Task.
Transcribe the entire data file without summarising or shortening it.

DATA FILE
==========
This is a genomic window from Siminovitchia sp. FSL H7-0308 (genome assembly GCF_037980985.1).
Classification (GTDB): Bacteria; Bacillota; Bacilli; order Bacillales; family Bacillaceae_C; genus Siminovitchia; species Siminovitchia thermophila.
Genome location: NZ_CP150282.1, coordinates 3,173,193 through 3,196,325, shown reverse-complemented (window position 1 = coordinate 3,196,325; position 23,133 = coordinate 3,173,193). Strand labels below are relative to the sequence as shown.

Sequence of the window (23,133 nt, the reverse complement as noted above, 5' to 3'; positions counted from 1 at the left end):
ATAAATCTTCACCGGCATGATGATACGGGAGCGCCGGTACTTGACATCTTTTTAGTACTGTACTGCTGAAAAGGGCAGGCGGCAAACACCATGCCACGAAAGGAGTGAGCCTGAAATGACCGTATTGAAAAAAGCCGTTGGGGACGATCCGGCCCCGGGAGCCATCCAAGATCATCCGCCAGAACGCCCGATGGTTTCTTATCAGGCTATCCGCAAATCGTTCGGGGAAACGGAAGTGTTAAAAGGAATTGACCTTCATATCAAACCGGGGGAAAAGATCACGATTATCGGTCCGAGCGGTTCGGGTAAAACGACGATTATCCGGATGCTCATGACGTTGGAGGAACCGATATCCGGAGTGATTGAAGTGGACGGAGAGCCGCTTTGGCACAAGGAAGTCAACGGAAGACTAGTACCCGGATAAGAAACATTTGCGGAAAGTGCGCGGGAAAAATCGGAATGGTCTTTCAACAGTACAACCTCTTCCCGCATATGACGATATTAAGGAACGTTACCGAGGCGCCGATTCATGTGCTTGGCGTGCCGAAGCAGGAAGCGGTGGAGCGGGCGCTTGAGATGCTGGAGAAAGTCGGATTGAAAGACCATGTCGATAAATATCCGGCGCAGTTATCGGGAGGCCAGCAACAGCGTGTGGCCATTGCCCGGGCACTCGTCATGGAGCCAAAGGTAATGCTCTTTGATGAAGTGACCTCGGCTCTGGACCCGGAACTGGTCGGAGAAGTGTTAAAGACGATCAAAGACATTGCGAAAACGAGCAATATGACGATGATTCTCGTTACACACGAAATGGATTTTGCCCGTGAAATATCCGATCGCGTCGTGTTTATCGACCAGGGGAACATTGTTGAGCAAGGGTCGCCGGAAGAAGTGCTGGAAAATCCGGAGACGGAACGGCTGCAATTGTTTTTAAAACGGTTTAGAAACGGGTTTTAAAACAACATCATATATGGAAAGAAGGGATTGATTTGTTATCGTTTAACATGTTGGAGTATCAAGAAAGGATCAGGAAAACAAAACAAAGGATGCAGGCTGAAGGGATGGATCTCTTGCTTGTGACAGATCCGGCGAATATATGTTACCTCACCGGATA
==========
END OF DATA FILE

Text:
This is a genomic window from Siminovitchia sp. FSL H7-0308 (genome assembly GCF_037980985.1).
Classification (GTDB): Bacteria; Bacillota; Bacilli; order Bacillales; family Bacillaceae_C; genus Siminovitchia; species Siminovitchia thermophila.
Genome location: NZ_CP150282.1, coordinates 3,173,193 through 3,196,325, shown reverse-complemented (window position 1 = coordinate 3,196,325; position 23,133 = coordinate 3,173,193). Strand labels below are relative to the sequence as shown.

Sequence of the window (23,133 nt, the reverse complement as noted above, 5' to 3'; positions counted from 1 at the left end):
ATAAATCTTCACCGGCATGATGATACGGGAGCGCCGGTACTTGACATCTTTTTAGTACTGTACTGCTGAAAAGGGCAGGCGGCAAACACCATGCCACGAAAGGAGTGAGCCTGAAATGACCGTATTGAAAAAAGCCGTTGGGGACGATCCGGCCCCGGGAGCCATCCAAGATCATCCGCCAGAACGCCCGATGGTTTCTTATCAGGCTATCCGCAAATCGTTCGGGGAAACGGAAGTGTTAAAAGGAATTGACCTTCATATCAAACCGGGGGAAAAGATCACGATTATCGGTCCGAGCGGTTCGGGTAAAACGACGATTATCCGGATGCTCATGACGTTGGAGGAACCGATATCCGGAGTGATTGAAGTGGACGGAGAGCCGCTTTGGCACAAGGAAGTCAACGGAAGACTAGTACCCGGATAAGAAACATTTGCGGAAAGTGCGCGGGAAAAATCGGAATGGTCTTTCAACAGTACAACCTCTTCCCGCATATGACGATATTAAGGAACGTTACCGAGGCGCCGATTCATGTGCTTGGCGTGCCGAAGCAGGAAGCGGTGGAGCGGGCGCTTGAGATGCTGGAGAAAGTCGGATTGAAAGACCATGTCGATAAATATCCGGCGCAGTTATCGGGAGGCCAGCAACAGCGTGTGGCCATTGCCCGGGCACTCGTCATGGAGCCAAAGGTAATGCTCTTTGATGAAGTGACCTCGGCTCTGGACCCGGAACTGGTCGGAGAAGTGTTAAAGACGATCAAAGACATTGCGAAAACGAGCAATATGACGATGATTCTCGTTACACACGAAATGGATTTTGCCCGTGAAATATCCGATCGCGTCGTGTTTATCGACCAGGGGAACATTGTTGAGCAAGGGTCGCCGGAAGAAGTGCTGGAAAATCCGGAGACGGAACGGCTGCAATTGTTTTTAAAACGGTTTAGAAACGGGTTTTAAAACAACATCATATATGGAAAGAAGGGATTGATTTGTTATCGTTTAACATGTTGGAGTATCAAGAAAGGATCAGGAAAACAAAACAAAGGATGCAGGCTGAAGGGATGGATCTCTTGCTTGTGACAGATCCGGCGAATATATGTTACCTCACCGGATA